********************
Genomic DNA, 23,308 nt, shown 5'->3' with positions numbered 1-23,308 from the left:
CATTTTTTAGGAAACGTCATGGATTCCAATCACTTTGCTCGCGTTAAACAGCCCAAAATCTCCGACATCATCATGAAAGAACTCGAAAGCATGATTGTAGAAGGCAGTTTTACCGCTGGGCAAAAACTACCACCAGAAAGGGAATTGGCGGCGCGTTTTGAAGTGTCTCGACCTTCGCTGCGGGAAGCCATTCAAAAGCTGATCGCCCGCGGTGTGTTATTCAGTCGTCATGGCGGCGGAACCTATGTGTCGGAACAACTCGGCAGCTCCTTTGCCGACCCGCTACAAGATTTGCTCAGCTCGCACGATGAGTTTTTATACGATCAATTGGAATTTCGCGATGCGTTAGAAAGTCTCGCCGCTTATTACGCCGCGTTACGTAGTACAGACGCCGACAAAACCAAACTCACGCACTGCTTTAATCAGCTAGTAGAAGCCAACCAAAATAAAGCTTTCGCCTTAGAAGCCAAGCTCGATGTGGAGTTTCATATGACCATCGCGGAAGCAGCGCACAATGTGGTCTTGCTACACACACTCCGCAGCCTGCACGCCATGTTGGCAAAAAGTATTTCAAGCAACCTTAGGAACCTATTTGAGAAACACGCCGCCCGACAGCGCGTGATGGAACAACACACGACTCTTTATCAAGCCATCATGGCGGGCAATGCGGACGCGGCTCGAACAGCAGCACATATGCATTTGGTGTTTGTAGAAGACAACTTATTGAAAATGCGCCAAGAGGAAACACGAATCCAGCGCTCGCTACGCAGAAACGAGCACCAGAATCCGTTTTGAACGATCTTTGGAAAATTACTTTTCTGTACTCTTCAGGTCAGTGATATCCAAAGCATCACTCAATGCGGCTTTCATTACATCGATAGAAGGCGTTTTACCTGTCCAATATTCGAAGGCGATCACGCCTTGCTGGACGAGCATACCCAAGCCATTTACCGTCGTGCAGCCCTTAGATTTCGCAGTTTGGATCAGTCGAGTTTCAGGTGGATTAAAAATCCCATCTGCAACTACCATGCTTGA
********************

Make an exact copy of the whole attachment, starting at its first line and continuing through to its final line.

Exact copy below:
Genomic DNA, 23,308 nt, shown 5'->3' with positions numbered 1-23,308 from the left:
CATTTTTTAGGAAACGTCATGGATTCCAATCACTTTGCTCGCGTTAAACAGCCCAAAATCTCCGACATCATCATGAAAGAACTCGAAAGCATGATTGTAGAAGGCAGTTTTACCGCTGGGCAAAAACTACCACCAGAAAGGGAATTGGCGGCGCGTTTTGAAGTGTCTCGACCTTCGCTGCGGGAAGCCATTCAAAAGCTGATCGCCCGCGGTGTGTTATTCAGTCGTCATGGCGGCGGAACCTATGTGTCGGAACAACTCGGCAGCTCCTTTGCCGACCCGCTACAAGATTTGCTCAGCTCGCACGATGAGTTTTTATACGATCAATTGGAATTTCGCGATGCGTTAGAAAGTCTCGCCGCTTATTACGCCGCGTTACGTAGTACAGACGCCGACAAAACCAAACTCACGCACTGCTTTAATCAGCTAGTAGAAGCCAACCAAAATAAAGCTTTCGCCTTAGAAGCCAAGCTCGATGTGGAGTTTCATATGACCATCGCGGAAGCAGCGCACAATGTGGTCTTGCTACACACACTCCGCAGCCTGCACGCCATGTTGGCAAAAAGTATTTCAAGCAACCTTAGGAACCTATTTGAGAAACACGCCGCCCGACAGCGCGTGATGGAACAACACACGACTCTTTATCAAGCCATCATGGCGGGCAATGCGGACGCGGCTCGAACAGCAGCACATATGCATTTGGTGTTTGTAGAAGACAACTTATTGAAAATGCGCCAAGAGGAAACACGAATCCAGCGCTCGCTACGCAGAAACGAGCACCAGAATCCGTTTTGAACGATCTTTGGAAAATTACTTTTCTGTACTCTTCAGGTCAGTGATATCCAAAGCATCACTCAATGCGGCTTTCATTACATCGATAGAAGGCGTTTTACCTGTCCAATATTCGAAGGCGATCACGCCTTGCTGGACGAGCATACCCAAGCCATTTACCGTCGTGCAGCCCTTAGATTTCGCAGTTTGGATCAGTCGAGTTTCAGGTGGATTAAAAATCCCATCTGCAACTACCATGCTTGA